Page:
Case 4: Small Business Owners use Crystal Reports as a Data Query and Analysis tools against their sales, orders, customer and financial databases to help them run their business effectively.
Q: Provide an overview of your latest book, “Special Edition, Using Crystal Reports 10”. What makes this book so valuable and why would you recommend it as a necessary addition to one’s reference library?
A: Special Edition Using Crystal Reports is a reference guide designed to provide hands-on experience with the latest release of the product suite. The latest version of the Crystal Reporting Suite, delivers vast enhancements that drive upgrades from licensees who'll seek a reference to help them migrate. The book provides unique and valuable real-world perspectives on implementations and practical usage tips on the Crystal Reports product and extended Crystal and Business Objects product families (Crystal Enterprise and Crystal Analysis) and supporting SDKs (Java and .NET/COM).
The book includes content, tutorials and samples for reporting within the Microsoft Visual Studio.NET environment, against the SAP Business Information Warehouse and all standard relational and OLAP databases, XML, javabeans, web logs, COM objects and .NET assemblies. New content on report distribution, and integration into the secured managed reporting solution known as Crystal Enterprise 10, is also now included in this definitive user guide.
Q: Please provide some tips from the book.
A: 1) Broad Data Source Connectivity. While people may be exaggerating when they suggest that Crystal Reports can report off everything except smoke signals, it can report off and add value to a broad variety of data sources many people don’t think about. In addition to all the major relational databases, it can also report off Excel, Access, free-form SQL, Web logs, many OLAP cubes, XML, Java classes, Web Services and .NET/COM objects.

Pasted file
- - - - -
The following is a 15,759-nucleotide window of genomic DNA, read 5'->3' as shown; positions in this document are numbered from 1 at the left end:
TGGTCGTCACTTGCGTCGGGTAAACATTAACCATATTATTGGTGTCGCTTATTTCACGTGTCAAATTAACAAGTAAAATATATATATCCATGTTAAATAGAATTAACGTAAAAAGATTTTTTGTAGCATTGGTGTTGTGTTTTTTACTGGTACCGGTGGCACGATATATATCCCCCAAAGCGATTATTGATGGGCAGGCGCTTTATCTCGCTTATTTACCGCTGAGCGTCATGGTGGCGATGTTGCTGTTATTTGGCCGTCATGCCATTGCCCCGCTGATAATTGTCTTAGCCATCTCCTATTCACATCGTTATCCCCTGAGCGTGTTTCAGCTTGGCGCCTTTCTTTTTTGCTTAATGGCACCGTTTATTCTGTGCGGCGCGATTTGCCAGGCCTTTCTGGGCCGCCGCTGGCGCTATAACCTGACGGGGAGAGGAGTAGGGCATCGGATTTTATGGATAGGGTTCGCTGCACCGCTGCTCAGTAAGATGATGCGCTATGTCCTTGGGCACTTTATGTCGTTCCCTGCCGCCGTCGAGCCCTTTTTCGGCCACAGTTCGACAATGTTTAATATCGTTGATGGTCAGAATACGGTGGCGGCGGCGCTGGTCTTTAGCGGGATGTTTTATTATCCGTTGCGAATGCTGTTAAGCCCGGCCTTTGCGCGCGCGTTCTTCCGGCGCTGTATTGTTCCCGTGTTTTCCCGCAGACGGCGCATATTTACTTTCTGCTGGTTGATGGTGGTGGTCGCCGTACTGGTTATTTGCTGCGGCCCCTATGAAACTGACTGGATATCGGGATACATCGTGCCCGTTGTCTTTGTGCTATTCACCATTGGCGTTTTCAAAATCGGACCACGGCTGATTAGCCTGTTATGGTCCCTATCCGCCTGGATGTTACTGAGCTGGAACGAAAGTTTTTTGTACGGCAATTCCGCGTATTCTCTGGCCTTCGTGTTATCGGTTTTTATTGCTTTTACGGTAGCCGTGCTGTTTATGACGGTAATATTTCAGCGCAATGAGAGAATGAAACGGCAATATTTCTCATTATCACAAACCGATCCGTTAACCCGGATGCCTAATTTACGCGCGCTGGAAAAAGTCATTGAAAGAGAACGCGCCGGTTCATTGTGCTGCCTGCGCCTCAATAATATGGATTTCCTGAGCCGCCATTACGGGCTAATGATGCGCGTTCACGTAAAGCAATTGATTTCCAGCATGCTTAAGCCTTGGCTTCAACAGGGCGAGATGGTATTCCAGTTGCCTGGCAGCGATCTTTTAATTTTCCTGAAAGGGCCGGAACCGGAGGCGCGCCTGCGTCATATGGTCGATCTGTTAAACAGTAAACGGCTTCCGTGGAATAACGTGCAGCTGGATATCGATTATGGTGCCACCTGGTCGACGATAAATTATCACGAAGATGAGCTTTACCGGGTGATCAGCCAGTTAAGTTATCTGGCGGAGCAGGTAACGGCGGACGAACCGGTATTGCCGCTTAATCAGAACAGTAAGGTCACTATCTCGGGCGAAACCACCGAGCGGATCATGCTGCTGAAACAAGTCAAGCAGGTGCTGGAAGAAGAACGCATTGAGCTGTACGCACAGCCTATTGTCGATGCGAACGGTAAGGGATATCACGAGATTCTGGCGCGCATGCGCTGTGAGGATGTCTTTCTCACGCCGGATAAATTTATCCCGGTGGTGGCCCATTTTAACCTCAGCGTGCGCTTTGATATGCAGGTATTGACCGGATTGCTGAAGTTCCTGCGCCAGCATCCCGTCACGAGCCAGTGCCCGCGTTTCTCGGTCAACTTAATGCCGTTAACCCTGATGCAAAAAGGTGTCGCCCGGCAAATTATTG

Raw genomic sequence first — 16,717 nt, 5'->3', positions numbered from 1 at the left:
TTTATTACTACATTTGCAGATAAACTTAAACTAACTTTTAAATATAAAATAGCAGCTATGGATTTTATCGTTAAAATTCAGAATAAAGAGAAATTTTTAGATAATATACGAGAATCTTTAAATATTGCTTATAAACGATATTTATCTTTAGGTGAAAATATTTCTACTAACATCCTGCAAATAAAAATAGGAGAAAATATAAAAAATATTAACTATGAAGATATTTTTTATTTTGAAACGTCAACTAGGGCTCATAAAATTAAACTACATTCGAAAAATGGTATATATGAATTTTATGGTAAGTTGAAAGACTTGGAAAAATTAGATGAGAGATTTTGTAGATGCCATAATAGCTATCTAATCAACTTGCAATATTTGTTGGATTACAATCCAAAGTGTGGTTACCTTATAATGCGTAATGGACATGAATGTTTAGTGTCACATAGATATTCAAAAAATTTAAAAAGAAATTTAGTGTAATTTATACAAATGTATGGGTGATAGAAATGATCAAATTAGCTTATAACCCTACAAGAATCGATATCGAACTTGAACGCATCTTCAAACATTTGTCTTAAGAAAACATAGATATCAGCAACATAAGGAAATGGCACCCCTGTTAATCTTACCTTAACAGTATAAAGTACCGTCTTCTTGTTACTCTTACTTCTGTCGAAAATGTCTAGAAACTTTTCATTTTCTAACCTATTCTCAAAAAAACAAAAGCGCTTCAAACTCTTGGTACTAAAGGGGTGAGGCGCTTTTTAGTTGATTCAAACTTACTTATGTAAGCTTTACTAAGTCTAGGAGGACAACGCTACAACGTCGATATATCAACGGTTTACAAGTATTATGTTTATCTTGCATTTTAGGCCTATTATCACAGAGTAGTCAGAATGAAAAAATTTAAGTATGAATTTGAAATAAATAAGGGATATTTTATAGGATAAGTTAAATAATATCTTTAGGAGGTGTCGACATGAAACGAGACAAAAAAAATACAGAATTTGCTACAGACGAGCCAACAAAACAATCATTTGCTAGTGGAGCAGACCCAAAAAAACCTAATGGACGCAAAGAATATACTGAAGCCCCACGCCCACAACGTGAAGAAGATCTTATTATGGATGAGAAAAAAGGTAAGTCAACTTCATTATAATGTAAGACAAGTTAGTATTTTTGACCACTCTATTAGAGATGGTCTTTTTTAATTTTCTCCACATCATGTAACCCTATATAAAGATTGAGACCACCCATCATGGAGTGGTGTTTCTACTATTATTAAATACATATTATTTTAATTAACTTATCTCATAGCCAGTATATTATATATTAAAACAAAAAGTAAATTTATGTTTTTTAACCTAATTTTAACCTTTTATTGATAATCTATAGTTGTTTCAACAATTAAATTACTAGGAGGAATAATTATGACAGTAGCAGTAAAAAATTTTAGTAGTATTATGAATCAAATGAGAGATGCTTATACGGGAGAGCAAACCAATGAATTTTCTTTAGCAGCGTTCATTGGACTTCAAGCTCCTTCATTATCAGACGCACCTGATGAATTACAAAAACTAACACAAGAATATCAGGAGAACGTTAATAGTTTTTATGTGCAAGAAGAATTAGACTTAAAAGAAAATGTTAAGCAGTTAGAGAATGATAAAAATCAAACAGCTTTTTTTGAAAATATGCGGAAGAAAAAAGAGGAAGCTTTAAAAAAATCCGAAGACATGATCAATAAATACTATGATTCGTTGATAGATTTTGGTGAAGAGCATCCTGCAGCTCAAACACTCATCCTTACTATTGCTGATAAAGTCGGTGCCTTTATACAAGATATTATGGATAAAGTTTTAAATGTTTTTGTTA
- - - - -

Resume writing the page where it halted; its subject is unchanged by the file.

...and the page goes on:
2) Performance Optimization. In the most recent versions of the product (10 and above), Crystal Reports provides a breakdown of report performance estimates to enable you to optimize report generation and SQL performance.
3) SQL Commands. The current version of Crystal Reports enables report designers to specify free-form SQL that can be passed into the selected database for optimal performance and increased flexibility. This enables developers and report designers to optimize their SQL in an external Profiling or Planning tool and then using that optimized SQL as a data source input for Crystal Reports.
4) SQL Expressions versus Formulas:
[Note: Reference Usingcrystal.com web site for updated list of tips and samples]
A: Introduction to a publisher through a colleague and a mutual interest in getting the word out on the world’s de facto reporting standard.
Q: List the best resources for technology and business professionals.
A: Here are some of my favorites:
1) Magazine - Business 2.0
Q: What future books can we expect from you?